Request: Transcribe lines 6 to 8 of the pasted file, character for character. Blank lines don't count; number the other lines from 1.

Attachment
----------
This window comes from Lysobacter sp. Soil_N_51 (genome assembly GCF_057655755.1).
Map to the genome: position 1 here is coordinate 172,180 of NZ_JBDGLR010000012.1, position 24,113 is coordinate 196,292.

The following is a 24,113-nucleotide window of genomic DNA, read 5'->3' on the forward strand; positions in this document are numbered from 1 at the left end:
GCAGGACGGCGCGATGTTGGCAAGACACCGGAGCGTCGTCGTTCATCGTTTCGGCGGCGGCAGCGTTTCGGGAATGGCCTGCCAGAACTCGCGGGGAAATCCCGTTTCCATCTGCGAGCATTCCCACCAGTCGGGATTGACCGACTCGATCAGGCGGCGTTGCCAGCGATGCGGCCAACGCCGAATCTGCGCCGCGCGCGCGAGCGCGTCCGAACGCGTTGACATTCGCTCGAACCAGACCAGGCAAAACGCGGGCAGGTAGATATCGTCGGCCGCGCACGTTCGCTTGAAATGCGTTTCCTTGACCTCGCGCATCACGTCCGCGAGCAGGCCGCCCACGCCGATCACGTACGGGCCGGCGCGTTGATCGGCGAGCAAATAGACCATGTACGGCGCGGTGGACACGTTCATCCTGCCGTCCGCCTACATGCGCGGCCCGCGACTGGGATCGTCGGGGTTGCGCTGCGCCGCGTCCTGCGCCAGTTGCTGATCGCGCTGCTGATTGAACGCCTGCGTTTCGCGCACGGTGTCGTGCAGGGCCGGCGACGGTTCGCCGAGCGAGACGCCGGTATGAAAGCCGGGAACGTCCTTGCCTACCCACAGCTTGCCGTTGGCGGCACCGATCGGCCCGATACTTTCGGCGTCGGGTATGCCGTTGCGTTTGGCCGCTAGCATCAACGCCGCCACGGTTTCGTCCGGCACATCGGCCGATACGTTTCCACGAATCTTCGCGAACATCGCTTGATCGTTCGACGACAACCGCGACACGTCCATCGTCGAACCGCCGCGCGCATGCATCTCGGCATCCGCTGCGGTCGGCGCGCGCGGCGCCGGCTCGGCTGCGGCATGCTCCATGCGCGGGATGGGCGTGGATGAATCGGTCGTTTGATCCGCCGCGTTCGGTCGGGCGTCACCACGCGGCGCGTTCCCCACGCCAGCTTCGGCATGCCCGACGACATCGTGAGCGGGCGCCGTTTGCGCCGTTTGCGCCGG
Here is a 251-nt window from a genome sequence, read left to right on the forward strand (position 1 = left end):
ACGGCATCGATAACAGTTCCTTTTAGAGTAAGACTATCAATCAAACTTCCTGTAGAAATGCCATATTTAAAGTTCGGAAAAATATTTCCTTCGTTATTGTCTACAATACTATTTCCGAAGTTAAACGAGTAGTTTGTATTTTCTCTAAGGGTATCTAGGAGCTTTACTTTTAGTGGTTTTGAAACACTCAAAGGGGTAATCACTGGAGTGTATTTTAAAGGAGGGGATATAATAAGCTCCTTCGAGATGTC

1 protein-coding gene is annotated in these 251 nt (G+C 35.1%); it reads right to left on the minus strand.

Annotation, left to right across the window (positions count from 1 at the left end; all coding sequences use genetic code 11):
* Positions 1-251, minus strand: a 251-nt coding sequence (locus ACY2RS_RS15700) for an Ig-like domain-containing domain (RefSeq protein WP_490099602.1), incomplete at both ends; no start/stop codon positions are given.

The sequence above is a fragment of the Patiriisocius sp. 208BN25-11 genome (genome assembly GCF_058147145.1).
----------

ACGGCATCGATAACAGTTCCTTTTAGAGTAAGACTATCAATCAAACTTCCTGTAGAAATGCCATATTTAAAGTTCGGAAAAATATTTCCTTCGTTATTGTCTACAATACTATTTCCGAAGTTAAACGAGTAGTTTGTATTTTCTCTAAGGGTATCTAGGAGCTTTACTTTTAGTGGTTTTGAAACACTCAAAGGGGTAATCACTGGAGTGTATTTTAAAGGAGGGGATATAATAAGCTCCTTCGAGATGTC

1 protein-coding gene is annotated in these 251 nt (G+C 35.1%); it reads right to left on the minus strand.

Annotation, left to right across the window (positions count from 1 at the left end; all coding sequences use genetic code 11):